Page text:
There are 15 species of giant tortoises on the Galapagos Islands, three of which are officially declared extinct. It is thought that the extinct tortoises were hunted to extinction by 1850 and no live individuals have been observed since. This specimen, with a handwritten ‘extinct’ label, was collected by Karl Patterson Schmidt, one of the most important herpetologists of the 20th century and assistant curator of reptiles and amphibians at the Field Museum in the 1920s.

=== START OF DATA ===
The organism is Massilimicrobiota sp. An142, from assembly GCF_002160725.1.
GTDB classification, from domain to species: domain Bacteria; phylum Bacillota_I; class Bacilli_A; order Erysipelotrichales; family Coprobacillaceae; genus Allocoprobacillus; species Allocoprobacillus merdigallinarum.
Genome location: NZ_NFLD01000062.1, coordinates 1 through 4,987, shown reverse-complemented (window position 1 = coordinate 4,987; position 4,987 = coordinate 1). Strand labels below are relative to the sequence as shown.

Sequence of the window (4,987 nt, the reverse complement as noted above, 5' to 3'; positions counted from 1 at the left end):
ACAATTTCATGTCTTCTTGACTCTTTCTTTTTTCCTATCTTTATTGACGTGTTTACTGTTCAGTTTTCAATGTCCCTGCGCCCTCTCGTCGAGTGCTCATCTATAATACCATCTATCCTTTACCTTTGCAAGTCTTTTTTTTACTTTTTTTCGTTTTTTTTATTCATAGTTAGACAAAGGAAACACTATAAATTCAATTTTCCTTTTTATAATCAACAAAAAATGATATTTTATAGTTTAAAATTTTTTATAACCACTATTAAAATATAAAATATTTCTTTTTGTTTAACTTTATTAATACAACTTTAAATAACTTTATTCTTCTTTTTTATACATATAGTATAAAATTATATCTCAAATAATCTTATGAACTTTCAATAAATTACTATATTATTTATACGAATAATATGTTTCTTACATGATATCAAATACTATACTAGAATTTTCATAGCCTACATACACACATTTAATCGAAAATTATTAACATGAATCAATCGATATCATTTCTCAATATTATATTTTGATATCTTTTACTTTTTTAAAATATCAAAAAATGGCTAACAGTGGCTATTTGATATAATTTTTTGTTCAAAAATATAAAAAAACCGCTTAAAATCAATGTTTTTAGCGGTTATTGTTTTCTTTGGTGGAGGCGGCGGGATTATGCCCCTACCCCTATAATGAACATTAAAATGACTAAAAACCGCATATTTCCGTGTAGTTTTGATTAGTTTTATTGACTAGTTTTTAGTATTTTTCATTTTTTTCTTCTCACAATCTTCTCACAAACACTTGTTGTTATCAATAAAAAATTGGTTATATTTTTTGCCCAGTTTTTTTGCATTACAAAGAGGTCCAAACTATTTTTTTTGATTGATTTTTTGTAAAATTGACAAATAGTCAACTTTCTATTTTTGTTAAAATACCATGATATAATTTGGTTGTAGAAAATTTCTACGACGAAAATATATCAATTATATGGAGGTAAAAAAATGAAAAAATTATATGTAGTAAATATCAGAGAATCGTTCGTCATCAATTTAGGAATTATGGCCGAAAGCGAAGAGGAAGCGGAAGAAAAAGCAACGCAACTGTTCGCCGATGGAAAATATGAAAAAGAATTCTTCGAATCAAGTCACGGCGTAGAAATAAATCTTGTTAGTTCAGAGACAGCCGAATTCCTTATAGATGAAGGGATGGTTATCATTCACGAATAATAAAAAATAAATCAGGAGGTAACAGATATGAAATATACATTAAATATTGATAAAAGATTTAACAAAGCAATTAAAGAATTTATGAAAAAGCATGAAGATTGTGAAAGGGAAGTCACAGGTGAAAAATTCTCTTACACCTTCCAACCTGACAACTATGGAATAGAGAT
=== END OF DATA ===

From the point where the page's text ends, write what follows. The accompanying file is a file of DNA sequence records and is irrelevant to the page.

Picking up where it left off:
Some 80 years later, in 2008, new information about Floreana giant tortoise emerged. Scientists believe that the species may still exist but on another island in the Galapagos archipelago. They uncovered a ‘bizarre mix of genes’ in 80 tortoises that inhabit Isabella Island, showing clear ancestry to the Floreana giant tortoise. They hypothesise that whalers and pirates may have been responsible for transporting the tortoises to another island – they were sometimes brought to different islands by ship or thrown overboard to lighten their load. Although it would be extremely fortuitous to find a live specimen, researchers claim that the hybrid turtles that exist could provide enough of a link to resuscitate the extinct species, using specialised breeding methods.